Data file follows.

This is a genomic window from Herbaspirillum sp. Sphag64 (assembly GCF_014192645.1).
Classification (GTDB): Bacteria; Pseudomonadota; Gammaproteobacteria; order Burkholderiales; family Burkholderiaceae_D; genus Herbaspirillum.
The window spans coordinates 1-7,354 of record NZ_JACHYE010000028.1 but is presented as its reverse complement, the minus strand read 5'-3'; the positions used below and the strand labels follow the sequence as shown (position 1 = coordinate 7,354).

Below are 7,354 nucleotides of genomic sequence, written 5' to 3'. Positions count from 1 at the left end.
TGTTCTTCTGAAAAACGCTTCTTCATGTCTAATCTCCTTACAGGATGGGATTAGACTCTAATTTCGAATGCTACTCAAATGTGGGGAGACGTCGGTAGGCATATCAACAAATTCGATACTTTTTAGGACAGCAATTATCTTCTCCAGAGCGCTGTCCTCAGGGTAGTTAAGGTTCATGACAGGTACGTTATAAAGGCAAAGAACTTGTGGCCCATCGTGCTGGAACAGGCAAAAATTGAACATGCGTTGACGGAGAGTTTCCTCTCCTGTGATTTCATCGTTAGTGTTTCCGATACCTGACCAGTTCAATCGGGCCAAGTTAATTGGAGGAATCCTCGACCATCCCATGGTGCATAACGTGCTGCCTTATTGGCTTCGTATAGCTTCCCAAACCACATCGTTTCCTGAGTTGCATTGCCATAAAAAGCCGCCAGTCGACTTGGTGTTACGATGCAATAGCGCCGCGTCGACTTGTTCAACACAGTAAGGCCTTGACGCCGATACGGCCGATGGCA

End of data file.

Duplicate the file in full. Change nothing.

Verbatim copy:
This is a genomic window from Herbaspirillum sp. Sphag64 (assembly GCF_014192645.1).
Classification (GTDB): Bacteria; Pseudomonadota; Gammaproteobacteria; order Burkholderiales; family Burkholderiaceae_D; genus Herbaspirillum.
The window spans coordinates 1-7,354 of record NZ_JACHYE010000028.1 but is presented as its reverse complement, the minus strand read 5'-3'; the positions used below and the strand labels follow the sequence as shown (position 1 = coordinate 7,354).

Below are 7,354 nucleotides of genomic sequence, written 5' to 3'. Positions count from 1 at the left end.
TGTTCTTCTGAAAAACGCTTCTTCATGTCTAATCTCCTTACAGGATGGGATTAGACTCTAATTTCGAATGCTACTCAAATGTGGGGAGACGTCGGTAGGCATATCAACAAATTCGATACTTTTTAGGACAGCAATTATCTTCTCCAGAGCGCTGTCCTCAGGGTAGTTAAGGTTCATGACAGGTACGTTATAAAGGCAAAGAACTTGTGGCCCATCGTGCTGGAACAGGCAAAAATTGAACATGCGTTGACGGAGAGTTTCCTCTCCTGTGATTTCATCGTTAGTGTTTCCGATACCTGACCAGTTCAATCGGGCCAAGTTAATTGGAGGAATCCTCGACCATCCCATGGTGCATAACGTGCTGCCTTATTGGCTTCGTATAGCTTCCCAAACCACATCGTTTCCTGAGTTGCATTGCCATAAAAAGCCGCCAGTCGACTTGGTGTTACGATGCAATAGCGCCGCGTCGACTTGTTCAACACAGTAAGGCCTTGACGCCGATACGGCCGATGGCA